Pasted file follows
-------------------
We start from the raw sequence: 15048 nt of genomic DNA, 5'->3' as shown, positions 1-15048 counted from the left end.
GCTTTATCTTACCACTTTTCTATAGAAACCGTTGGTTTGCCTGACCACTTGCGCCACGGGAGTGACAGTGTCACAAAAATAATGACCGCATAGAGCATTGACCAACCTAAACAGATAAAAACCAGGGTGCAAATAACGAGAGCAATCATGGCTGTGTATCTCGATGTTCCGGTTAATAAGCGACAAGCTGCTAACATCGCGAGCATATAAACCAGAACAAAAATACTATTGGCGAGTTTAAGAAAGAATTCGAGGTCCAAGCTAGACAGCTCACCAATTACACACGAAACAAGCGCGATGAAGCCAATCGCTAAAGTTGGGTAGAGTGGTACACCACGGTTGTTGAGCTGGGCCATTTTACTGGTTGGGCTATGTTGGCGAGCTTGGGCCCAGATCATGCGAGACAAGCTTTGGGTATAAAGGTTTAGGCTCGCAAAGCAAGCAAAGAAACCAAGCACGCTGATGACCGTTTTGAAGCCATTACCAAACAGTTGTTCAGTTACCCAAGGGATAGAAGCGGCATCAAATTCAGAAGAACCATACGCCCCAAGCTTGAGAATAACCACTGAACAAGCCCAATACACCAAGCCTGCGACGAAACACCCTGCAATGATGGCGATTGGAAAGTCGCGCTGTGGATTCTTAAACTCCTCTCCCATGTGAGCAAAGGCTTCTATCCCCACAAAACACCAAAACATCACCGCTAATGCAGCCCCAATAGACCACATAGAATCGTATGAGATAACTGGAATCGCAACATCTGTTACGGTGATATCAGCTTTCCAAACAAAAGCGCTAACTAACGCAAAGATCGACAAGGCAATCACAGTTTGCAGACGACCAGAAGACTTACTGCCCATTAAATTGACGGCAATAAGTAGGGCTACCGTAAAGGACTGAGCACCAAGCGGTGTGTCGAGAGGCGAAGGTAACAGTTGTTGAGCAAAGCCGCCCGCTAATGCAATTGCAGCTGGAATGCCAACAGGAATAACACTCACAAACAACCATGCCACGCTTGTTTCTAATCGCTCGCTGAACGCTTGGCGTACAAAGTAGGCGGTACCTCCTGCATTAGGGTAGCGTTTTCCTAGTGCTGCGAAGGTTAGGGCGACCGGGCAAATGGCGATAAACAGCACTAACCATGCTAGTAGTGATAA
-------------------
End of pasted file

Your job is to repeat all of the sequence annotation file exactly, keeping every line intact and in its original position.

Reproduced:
We start from the raw sequence: 15048 nt of genomic DNA, 5'->3' as shown, positions 1-15048 counted from the left end.
GCTTTATCTTACCACTTTTCTATAGAAACCGTTGGTTTGCCTGACCACTTGCGCCACGGGAGTGACAGTGTCACAAAAATAATGACCGCATAGAGCATTGACCAACCTAAACAGATAAAAACCAGGGTGCAAATAACGAGAGCAATCATGGCTGTGTATCTCGATGTTCCGGTTAATAAGCGACAAGCTGCTAACATCGCGAGCATATAAACCAGAACAAAAATACTATTGGCGAGTTTAAGAAAGAATTCGAGGTCCAAGCTAGACAGCTCACCAATTACACACGAAACAAGCGCGATGAAGCCAATCGCTAAAGTTGGGTAGAGTGGTACACCACGGTTGTTGAGCTGGGCCATTTTACTGGTTGGGCTATGTTGGCGAGCTTGGGCCCAGATCATGCGAGACAAGCTTTGGGTATAAAGGTTTAGGCTCGCAAAGCAAGCAAAGAAACCAAGCACGCTGATGACCGTTTTGAAGCCATTACCAAACAGTTGTTCAGTTACCCAAGGGATAGAAGCGGCATCAAATTCAGAAGAACCATACGCCCCAAGCTTGAGAATAACCACTGAACAAGCCCAATACACCAAGCCTGCGACGAAACACCCTGCAATGATGGCGATTGGAAAGTCGCGCTGTGGATTCTTAAACTCCTCTCCCATGTGAGCAAAGGCTTCTATCCCCACAAAACACCAAAACATCACCGCTAATGCAGCCCCAATAGACCACATAGAATCGTATGAGATAACTGGAATCGCAACATCTGTTACGGTGATATCAGCTTTCCAAACAAAAGCGCTAACTAACGCAAAGATCGACAAGGCAATCACAGTTTGCAGACGACCAGAAGACTTACTGCCCATTAAATTGACGGCAATAAGTAGGGCTACCGTAAAGGACTGAGCACCAAGCGGTGTGTCGAGAGGCGAAGGTAACAGTTGTTGAGCAAAGCCGCCCGCTAATGCAATTGCAGCTGGAATGCCAACAGGAATAACACTCACAAACAACCATGCCACGCTTGTTTCTAATCGCTCGCTGAACGCTTGGCGTACAAAGTAGGCGGTACCTCCTGCATTAGGGTAGCGTTTTCCTAGTGCTGCGAAGGTTAGGGCGACCGGGCAAATGGCGATAAACAGCACTAACCATGCTAGTAGTGATAA